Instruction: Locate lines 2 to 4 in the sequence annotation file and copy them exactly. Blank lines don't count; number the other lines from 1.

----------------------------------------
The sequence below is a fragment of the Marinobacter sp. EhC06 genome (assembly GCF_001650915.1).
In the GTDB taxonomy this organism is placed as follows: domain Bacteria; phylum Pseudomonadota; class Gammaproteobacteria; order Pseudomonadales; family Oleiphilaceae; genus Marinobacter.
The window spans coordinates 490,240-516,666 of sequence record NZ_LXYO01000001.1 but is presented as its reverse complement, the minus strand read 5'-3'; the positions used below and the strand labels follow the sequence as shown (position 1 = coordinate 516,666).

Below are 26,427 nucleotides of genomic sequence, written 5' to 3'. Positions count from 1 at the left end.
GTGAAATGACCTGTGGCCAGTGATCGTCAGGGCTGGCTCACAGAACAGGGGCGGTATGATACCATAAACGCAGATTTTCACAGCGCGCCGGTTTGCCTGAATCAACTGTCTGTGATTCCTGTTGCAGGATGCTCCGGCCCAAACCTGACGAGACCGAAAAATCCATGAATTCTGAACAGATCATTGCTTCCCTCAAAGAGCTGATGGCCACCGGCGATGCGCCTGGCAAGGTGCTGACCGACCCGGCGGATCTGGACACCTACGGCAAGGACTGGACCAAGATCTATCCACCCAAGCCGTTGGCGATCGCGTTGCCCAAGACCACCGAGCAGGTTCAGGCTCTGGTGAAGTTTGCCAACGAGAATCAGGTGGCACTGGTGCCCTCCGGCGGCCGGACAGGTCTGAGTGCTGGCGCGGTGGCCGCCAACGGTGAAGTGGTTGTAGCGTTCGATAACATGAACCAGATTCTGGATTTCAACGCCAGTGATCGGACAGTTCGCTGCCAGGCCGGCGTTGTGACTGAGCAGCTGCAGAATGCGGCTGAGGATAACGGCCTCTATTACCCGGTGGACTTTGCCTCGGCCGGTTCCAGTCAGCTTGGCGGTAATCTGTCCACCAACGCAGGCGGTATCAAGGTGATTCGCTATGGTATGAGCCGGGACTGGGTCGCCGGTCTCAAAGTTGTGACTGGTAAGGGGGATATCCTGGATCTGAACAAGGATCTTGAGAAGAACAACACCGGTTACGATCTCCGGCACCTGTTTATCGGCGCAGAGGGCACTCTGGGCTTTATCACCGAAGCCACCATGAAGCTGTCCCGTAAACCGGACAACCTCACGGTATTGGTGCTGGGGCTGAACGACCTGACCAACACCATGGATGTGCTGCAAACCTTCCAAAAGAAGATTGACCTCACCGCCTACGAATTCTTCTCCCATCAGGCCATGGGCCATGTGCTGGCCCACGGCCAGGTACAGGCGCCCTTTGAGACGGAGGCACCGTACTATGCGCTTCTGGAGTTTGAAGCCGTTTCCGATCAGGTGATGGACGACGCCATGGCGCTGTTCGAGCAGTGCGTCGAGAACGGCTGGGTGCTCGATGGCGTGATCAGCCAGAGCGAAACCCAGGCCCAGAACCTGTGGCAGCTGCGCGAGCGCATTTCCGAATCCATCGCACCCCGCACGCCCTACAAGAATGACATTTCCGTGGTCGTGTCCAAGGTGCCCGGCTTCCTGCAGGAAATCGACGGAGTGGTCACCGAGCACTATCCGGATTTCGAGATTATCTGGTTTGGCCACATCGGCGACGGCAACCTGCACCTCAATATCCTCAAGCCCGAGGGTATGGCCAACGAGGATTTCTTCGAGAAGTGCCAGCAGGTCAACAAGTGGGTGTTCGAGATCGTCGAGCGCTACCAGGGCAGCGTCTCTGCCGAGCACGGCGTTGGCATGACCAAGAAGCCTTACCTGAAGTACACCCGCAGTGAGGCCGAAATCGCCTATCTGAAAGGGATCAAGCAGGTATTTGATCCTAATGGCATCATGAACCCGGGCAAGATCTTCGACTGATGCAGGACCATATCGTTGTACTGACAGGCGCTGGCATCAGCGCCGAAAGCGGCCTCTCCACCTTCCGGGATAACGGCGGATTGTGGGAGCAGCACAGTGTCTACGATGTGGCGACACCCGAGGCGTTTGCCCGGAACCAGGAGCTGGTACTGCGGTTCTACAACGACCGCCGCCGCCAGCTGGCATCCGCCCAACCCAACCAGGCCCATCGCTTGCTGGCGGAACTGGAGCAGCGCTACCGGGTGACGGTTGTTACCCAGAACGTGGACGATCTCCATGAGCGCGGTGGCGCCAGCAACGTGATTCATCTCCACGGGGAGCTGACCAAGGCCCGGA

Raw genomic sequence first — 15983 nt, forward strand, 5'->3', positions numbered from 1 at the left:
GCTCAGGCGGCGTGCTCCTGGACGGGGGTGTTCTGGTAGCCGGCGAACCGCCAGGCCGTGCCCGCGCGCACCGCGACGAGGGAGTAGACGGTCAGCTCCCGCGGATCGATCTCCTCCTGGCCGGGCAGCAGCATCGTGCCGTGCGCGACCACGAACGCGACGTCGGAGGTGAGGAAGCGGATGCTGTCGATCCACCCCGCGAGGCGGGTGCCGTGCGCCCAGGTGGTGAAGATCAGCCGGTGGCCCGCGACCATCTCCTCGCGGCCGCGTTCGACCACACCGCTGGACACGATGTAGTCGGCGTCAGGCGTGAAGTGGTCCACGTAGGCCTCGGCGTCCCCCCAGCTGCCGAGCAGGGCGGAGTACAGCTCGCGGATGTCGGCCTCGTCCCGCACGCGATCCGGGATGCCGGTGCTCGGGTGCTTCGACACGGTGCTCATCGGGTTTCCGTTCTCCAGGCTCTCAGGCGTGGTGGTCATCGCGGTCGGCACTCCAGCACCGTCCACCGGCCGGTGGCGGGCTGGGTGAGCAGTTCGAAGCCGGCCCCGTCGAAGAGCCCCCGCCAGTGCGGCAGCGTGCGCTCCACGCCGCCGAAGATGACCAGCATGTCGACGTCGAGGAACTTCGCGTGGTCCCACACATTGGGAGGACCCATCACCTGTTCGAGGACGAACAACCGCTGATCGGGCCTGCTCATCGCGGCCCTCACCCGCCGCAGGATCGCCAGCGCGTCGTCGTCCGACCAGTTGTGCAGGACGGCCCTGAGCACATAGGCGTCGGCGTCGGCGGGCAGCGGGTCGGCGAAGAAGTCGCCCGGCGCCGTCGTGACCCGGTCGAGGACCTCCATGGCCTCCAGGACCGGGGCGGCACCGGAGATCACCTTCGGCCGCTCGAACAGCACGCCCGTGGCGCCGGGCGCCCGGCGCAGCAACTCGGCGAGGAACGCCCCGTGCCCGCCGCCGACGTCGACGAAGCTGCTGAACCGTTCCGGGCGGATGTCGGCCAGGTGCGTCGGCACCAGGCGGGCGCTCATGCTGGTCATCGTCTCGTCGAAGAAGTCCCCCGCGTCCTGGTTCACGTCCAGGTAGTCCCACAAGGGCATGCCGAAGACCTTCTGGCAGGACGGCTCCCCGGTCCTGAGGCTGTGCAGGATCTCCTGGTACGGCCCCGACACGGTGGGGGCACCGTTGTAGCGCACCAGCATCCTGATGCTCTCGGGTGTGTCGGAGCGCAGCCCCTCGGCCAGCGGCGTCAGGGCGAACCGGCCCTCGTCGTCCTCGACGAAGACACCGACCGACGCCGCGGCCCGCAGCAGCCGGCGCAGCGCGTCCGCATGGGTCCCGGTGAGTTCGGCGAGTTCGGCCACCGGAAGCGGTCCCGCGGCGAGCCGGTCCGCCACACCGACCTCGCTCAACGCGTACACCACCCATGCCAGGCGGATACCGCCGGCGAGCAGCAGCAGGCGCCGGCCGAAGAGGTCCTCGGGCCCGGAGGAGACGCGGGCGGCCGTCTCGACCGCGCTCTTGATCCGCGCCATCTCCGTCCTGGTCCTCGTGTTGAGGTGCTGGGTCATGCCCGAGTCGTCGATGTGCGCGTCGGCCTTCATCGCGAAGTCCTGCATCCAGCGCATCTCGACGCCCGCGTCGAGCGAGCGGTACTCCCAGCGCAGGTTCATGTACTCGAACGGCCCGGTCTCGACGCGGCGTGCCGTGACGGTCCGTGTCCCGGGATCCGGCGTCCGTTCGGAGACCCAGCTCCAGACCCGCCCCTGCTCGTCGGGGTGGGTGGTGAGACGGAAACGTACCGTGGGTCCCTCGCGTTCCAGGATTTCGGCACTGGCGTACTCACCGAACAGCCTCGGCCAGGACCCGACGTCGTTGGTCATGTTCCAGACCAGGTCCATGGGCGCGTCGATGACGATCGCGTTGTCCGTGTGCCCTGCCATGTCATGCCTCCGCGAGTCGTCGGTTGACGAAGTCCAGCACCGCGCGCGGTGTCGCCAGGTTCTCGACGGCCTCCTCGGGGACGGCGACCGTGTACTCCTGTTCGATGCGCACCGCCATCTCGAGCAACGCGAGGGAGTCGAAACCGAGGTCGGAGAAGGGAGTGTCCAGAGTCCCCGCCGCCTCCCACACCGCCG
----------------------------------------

In the GTDB taxonomy this organism is placed as follows: domain Bacteria; phylum Pseudomonadota; class Gammaproteobacteria; order Pseudomonadales; family Oleiphilaceae; genus Marinobacter.
The window spans coordinates 490,240-516,666 of sequence record NZ_LXYO01000001.1 but is presented as its reverse complement, the minus strand read 5'-3'; the positions used below and the strand labels follow the sequence as shown (position 1 = coordinate 516,666).

Below are 26,427 nucleotides of genomic sequence, written 5' to 3'. Positions count from 1 at the left end.